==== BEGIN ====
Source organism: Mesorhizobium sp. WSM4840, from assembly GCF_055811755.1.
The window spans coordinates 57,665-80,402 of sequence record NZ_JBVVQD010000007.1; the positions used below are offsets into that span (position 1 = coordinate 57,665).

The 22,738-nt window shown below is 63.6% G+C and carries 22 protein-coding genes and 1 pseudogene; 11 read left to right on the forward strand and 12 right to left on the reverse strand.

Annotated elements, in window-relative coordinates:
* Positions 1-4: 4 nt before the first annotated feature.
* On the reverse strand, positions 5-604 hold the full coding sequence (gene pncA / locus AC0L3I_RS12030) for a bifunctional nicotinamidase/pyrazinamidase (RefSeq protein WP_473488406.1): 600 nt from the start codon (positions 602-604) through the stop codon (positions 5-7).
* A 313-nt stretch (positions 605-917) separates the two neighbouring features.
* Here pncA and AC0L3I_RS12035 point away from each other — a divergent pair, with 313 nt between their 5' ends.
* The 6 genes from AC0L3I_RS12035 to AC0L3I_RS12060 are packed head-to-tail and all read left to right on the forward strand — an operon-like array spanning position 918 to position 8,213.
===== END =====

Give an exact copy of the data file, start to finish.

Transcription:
Source organism: Mesorhizobium sp. WSM4840, from assembly GCF_055811755.1.
The window spans coordinates 57,665-80,402 of sequence record NZ_JBVVQD010000007.1; the positions used below are offsets into that span (position 1 = coordinate 57,665).

The 22,738-nt window shown below is 63.6% G+C and carries 22 protein-coding genes and 1 pseudogene; 11 read left to right on the forward strand and 12 right to left on the reverse strand.

Annotated elements, in window-relative coordinates:
* Positions 1-4: 4 nt before the first annotated feature.
* On the reverse strand, positions 5-604 hold the full coding sequence (gene pncA / locus AC0L3I_RS12030) for a bifunctional nicotinamidase/pyrazinamidase (RefSeq protein WP_473488406.1): 600 nt from the start codon (positions 602-604) through the stop codon (positions 5-7).
* A 313-nt stretch (positions 605-917) separates the two neighbouring features.
* Here pncA and AC0L3I_RS12035 point away from each other — a divergent pair, with 313 nt between their 5' ends.
* The 6 genes from AC0L3I_RS12035 to AC0L3I_RS12060 are packed head-to-tail and all read left to right on the forward strand — an operon-like array spanning position 918 to position 8,213.